CAIRO: The retrial of two Al-Jazeera English journalists, Mohamed Fahmy and Baher Mohamed, on terrorism-related charges adjourned to April 28 Wednesday morning.
The judge ordered the prosecution to submit the deportation papers of the Australian Journalist Peter Greste, as well as submit proof from the State Information Service and the press syndicate whether the accused journalists were licensed to work in Egypt.
Wednesday was the fifth hearing in both journalists’ retrial since the case was brought back to court after Egypt’s high court abolished in January a ruling that had sentenced the journalists to between seven and 10 years in jail.
Judge Hassan Fareed received Wednesday video evidence from a technical committee newly assigned to view seized footage, after an old committee previously failed to answer court’s questions on its initial report that accused journalists of harming state’s security.
The new committee’s report will be discussed during the next hearing.
During Wednesday’s court session, Egyptian business tycoon Naguib Sawiris also testified as a defense witness in support of Canadian journalist Fahmy.
Sawiris raised before the judge the “differences” between Al-Jazeera English and its affiliate Al-Jazeera Mubashir Misr (AJMM,) describing AJMM’s coverage as “inciting.”
Sawiris said that Fahmy does not belong to the Muslim Brotherhood and that a “strong friendship” has grown between him and Fahmy from the time the latter was working for CNN, according to Youm7.
The telecommunication mogul also testified that not all media practitioners are members of the Journalists’ Syndicate, adding that he did not put that as a condition when he hired employees at his channels.
Furthermore, he said that the law does not prevent broadcasting from a hotel or any other place, and that a correspondent does not have to ask the channel’s owner about licenses every time he covers an external incidence from a hotel.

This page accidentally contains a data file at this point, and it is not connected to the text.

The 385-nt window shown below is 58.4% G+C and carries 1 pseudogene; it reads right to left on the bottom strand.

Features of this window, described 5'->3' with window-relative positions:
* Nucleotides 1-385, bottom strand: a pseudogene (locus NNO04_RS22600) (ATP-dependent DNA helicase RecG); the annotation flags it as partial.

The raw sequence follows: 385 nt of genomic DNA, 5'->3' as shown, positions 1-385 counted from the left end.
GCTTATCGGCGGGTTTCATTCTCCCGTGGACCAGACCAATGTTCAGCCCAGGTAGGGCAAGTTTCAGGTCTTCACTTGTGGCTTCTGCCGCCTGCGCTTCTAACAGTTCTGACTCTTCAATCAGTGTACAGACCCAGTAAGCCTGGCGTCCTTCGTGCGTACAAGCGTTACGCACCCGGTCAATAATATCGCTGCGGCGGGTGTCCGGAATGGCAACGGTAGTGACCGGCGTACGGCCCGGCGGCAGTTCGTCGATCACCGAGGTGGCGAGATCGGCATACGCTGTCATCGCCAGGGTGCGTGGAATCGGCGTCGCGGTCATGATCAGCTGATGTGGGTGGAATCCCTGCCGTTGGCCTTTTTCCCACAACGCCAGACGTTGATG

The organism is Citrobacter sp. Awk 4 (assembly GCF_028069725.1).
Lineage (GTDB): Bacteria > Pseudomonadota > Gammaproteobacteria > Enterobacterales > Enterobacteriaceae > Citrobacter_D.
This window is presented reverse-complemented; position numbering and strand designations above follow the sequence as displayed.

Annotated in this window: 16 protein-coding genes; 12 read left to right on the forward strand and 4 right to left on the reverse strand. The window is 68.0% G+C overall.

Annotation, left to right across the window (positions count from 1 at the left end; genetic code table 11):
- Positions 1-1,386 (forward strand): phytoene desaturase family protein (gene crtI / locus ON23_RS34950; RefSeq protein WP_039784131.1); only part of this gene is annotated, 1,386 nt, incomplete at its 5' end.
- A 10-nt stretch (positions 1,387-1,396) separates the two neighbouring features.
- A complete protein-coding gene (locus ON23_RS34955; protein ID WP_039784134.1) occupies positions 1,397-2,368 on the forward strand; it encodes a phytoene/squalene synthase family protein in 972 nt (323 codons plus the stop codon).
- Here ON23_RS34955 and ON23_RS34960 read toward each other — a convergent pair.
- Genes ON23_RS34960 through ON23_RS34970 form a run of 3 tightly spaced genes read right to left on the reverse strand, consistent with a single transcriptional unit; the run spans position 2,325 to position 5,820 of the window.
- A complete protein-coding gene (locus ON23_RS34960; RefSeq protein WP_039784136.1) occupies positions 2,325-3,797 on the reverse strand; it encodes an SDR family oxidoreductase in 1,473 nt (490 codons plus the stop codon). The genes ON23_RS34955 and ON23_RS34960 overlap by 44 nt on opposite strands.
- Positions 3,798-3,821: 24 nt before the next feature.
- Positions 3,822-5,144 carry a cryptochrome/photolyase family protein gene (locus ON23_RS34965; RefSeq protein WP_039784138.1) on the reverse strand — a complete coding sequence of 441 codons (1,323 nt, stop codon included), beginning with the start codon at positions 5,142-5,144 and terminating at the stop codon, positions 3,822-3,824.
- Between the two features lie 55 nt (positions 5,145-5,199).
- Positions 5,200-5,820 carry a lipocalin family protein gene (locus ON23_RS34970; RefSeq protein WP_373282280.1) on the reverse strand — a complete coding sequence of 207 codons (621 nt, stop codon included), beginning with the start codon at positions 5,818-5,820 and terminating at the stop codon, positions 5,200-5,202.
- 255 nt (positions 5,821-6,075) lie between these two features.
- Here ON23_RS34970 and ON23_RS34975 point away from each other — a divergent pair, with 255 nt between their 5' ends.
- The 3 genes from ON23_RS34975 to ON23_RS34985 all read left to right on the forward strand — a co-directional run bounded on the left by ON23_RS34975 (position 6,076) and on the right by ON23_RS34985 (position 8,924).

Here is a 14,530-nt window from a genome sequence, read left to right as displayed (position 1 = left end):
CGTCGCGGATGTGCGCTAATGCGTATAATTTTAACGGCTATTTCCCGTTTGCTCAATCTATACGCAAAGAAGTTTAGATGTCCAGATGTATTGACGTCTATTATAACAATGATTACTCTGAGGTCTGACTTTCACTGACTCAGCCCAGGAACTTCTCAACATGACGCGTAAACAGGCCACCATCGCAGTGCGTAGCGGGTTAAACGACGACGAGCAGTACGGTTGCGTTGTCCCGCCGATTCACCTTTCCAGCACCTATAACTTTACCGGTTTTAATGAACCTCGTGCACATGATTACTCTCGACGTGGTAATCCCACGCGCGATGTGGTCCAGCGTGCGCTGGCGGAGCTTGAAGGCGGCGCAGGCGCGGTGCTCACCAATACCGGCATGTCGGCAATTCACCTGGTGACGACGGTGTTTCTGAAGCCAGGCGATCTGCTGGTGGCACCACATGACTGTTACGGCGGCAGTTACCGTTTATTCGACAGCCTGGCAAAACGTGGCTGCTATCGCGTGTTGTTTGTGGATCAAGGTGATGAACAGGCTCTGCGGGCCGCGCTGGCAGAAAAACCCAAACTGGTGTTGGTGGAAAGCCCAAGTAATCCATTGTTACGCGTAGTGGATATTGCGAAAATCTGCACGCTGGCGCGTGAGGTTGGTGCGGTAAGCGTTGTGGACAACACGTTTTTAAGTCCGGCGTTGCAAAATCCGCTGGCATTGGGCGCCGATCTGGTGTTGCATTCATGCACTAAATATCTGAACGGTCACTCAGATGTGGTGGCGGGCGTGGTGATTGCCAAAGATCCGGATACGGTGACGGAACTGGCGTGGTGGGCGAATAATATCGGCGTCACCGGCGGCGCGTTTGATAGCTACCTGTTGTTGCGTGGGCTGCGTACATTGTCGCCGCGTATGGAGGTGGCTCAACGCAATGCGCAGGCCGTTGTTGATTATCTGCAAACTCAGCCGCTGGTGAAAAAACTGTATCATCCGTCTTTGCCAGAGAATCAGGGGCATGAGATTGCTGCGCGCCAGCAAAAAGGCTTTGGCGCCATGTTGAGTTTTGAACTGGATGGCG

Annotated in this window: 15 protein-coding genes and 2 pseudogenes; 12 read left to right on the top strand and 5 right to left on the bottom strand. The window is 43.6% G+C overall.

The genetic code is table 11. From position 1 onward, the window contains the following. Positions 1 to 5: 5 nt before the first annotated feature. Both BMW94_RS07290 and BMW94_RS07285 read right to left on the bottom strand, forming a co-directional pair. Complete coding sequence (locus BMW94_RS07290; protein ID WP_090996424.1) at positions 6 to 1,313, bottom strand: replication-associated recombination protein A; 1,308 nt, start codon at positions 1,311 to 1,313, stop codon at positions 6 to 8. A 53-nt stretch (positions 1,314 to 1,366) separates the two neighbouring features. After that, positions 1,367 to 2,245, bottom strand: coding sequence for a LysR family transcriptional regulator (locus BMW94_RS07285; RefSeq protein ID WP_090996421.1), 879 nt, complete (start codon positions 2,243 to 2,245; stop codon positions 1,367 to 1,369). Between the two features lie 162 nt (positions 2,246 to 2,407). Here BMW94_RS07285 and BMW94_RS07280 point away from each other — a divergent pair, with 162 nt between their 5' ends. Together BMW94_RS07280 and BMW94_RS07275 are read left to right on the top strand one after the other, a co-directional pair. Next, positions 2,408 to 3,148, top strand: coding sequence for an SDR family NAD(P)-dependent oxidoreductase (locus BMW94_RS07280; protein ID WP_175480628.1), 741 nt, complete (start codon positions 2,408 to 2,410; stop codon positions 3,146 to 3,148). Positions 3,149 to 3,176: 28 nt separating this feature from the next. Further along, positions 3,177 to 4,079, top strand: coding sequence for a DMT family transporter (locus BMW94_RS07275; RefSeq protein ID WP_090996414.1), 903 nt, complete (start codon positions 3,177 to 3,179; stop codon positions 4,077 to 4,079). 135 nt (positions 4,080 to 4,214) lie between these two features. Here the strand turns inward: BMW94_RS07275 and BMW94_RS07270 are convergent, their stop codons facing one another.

The lack of Al-Jazeera’s proper license crisis was brought up by Fahmy in numerous statements to media, where he accused the Qatari channel of “epic negligence” in protecting its journalists.
In this case commonly known in local media as the “Mariott Cell,” both Fahmy and Mohamed, along with half dozen others including students, are accused of spreading “false news that aims to endanger national security and promote the Brotherhood group.”
Fahmy and Mohamed frequently talked to the press about an “unprecedented legal limbo” they have been facing since they were arrested in December 2013 along with their Australian colleague Peter Greste, who was deported early February.
Later, both Mohamed and Fahmy were released pending retrial. With travel ban restriction, Canadian Fahmy cannot seek deportation like Greste, despite having renounced his Egyptian citizenship per a high ranking officials’ request, according to him.
Since then, Fahmy has been struggling to convince the Canadian government to issue him a new passport, in order to use it for identification and marriage. He said that walking in Egypt without any identification papers was challenging.
Ottawa hinted Monday it is now “able” to issue him a new passport, without giving details on time of a possible issue.
Journalist @KristenMcTighe said on her Twitter account that Fahmy received a temporary passport from the Canadian ambassador in Egypt.
Additional reporting by Amina el-Mougy and Mohamed el-Alem